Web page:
Few experiences in a child’s life are as daunting as the first day of a new school year.
The summer I was 6, my mother and her new husband decided, against my advice, to move to a town 10 miles away.
At the time, we were living up the hill from the best place on Earth, my grandparents’ house; a stone’s throw from the market where I bought treats; and a shortcut through the woods to the school where I finished first grade at the top of my class.
I had all I needed within walking distance. I saw no need to change it. But my mother said children should be seen, not heard. So we moved to a place surrounded by a cow pasture and a whole lot of lonely.
On my first day of second grade, I was waiting for the bus before daylight. I sat alone the entire ride. The school was swarming with unfamiliar faces. I felt like a hornet in a beehive.
In the office, I stood on tiptoes to hand my first-grade report card to the lady behind the counter. She squinted down at me. “Is your mama here?”
“No ma’am,” I said.
“Well, bless your heart,” she said, and pointed me down the hall to a roomful of chaos. No teacher yet. Girls gossiping. Boys trying to kill each other.
On a table, I spotted paper and pencils, took one of each, picked a desk, put my head down and went to work. Minutes later, a big girl came over and sat on top of my desk, covering my paper with her generous backside.
“Whaddaya doin’?” she said.
“Writing to 100,” I replied.
Her eyes narrowed to slits.
“Is that all you can do?”
“No,” I said. “It is not.”
Then I rose from my seat and headed to the pencil sharpener.
I swear to you now, as I swore to her later: I had no idea that when I stood, the desk would flip over and break her nose.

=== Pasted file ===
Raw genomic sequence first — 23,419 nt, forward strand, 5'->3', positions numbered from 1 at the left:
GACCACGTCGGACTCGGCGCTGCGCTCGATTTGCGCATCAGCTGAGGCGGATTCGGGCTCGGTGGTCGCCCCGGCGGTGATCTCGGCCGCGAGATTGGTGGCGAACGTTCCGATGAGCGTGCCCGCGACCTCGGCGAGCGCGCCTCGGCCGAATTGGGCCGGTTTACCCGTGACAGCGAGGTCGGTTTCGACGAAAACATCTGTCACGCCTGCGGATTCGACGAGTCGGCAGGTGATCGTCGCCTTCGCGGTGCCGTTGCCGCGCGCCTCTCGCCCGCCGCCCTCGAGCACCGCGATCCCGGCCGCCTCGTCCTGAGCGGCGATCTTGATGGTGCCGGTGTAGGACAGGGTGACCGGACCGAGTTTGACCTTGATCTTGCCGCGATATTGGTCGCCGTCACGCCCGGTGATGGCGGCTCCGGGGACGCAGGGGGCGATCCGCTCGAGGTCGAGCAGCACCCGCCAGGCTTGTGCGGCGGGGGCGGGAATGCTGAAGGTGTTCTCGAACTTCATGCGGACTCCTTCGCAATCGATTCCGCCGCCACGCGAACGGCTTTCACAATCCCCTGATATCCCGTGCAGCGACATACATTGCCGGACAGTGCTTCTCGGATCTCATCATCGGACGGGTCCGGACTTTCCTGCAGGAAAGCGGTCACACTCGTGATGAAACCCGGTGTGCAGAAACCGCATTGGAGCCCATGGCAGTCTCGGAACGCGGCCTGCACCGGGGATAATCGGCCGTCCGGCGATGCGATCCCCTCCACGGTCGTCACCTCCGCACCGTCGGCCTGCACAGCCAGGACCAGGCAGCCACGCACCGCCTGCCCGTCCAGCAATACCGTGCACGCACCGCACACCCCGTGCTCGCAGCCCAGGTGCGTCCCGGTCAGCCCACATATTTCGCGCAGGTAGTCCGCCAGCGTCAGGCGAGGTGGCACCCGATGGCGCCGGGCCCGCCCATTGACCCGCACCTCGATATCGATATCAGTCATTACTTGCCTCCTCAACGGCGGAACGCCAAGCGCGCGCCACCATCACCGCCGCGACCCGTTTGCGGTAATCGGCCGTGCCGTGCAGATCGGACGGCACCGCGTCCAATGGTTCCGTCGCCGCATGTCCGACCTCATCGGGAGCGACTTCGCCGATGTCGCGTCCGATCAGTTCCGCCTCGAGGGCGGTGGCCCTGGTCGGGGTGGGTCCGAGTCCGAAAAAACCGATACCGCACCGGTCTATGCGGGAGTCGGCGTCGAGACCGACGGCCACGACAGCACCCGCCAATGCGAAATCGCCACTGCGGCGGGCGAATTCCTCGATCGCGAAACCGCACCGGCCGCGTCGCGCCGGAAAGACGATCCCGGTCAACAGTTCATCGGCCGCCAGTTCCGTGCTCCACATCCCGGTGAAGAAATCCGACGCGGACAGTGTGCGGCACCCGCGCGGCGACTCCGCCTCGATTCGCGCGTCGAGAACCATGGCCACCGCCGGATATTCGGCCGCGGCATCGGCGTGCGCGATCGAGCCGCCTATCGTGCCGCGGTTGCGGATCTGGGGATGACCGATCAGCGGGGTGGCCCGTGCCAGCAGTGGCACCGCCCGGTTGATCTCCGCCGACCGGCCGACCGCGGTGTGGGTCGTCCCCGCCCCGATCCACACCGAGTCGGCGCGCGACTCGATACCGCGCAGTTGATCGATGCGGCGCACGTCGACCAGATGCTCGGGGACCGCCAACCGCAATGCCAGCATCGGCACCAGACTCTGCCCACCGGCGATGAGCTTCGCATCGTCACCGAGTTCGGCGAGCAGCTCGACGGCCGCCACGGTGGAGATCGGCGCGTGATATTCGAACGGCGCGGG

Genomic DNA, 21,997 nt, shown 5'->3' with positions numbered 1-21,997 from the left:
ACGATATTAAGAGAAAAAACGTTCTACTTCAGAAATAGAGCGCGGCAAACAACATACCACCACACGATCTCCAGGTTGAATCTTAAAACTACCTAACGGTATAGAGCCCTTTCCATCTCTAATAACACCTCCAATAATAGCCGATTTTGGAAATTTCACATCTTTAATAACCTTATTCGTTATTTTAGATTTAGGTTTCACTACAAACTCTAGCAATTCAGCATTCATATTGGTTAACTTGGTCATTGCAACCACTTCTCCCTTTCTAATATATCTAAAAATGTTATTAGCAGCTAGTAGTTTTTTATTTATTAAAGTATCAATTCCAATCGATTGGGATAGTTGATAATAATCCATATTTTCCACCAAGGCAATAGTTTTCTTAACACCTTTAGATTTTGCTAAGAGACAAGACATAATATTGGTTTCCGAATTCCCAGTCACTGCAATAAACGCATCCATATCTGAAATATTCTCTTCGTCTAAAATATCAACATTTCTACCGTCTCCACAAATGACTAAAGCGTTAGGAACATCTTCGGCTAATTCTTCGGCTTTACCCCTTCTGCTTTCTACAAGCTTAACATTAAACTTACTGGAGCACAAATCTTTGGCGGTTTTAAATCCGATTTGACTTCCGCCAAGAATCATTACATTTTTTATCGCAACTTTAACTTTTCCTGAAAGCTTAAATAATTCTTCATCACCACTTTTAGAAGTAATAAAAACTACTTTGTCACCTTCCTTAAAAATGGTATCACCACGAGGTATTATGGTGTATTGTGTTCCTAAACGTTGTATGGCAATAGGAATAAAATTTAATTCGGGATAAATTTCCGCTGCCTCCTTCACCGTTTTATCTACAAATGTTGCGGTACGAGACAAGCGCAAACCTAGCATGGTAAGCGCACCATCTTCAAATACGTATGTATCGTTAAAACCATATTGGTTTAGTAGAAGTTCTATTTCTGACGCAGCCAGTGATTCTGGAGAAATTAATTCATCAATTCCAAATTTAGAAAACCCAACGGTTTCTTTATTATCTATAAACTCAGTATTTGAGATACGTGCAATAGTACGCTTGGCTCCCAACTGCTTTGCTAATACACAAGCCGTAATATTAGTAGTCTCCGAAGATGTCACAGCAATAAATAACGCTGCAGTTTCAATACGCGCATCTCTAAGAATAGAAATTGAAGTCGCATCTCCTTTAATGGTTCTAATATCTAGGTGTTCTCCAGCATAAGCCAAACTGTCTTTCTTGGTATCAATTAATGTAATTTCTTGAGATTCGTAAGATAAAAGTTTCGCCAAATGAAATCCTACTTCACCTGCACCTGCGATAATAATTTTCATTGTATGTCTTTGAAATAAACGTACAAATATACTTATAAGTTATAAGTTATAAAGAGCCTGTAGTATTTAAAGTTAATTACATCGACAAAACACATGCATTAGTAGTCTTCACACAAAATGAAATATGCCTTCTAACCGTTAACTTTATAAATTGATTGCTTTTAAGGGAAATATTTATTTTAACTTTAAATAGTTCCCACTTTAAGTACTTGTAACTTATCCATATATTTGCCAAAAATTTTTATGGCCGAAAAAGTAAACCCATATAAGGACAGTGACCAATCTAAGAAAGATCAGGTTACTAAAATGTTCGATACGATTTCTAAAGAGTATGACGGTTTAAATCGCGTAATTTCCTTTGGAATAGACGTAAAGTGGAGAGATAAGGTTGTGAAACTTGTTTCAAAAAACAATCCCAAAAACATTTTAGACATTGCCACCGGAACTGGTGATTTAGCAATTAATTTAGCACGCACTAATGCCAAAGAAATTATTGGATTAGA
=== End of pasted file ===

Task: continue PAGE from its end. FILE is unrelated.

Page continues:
Her name was Jane. From that day forward – after she stopped screaming and got cleaned up – she was my best friend.
Wherever we went – to school or church or basketball games – Jane saved me a seat, or I saved one for her. Her parents were strict, but when I stayed over, they let us talk all night.
Jane’s mother, a librarian, loaned me books I loved to read. Jane’s dad made arrangements to help me win a scholarship to college. Jane and I roomed together our freshman year.
After college, I moved to California, married and started a family. Jane stayed in our hometown to be a social worker. She never married, never had children of her own, but she was “mama” to many.
We were friends for more than 50 years. Her death seven years ago wasn’t unexpected. She had been in failing health. But even now, it’s still hard to believe. I think of her often, especially at the start of the school year.
TV ads try to tell us what children need for school – new shoes, clothes, backpacks.
Those things matter. But really, children’s needs are fairly simple. Beyond the basics – to be fed, cared for, well-mannered and loved – they need the blessed gift of friendship.
More than just having a friend, they need to be one. They need to know they have the power to offer friendship to someone who may need it more than they do.
For years, I feared how people saw me. But one day I finally understood: All my needs were met. I was whole. I didn’t need to be smart or pretty or popular. I just needed to be kind.
My grandson Henry recently graduated from preschool and received an award from his class for “Friendship.” No Olympic medal could make me prouder.
Every day – especially on the first day of school – children need to know that they are loved; that they have all they need; and that the best way to win friends is to be one.
Also, as my friend Jane might tell them if she could, they need to use the sense God gave them not to sit on top of a desk.
Sharon Randall can be reached at P.O. Box 777394, Henderson NV 89077, or on her website: www.sharonrandall.com.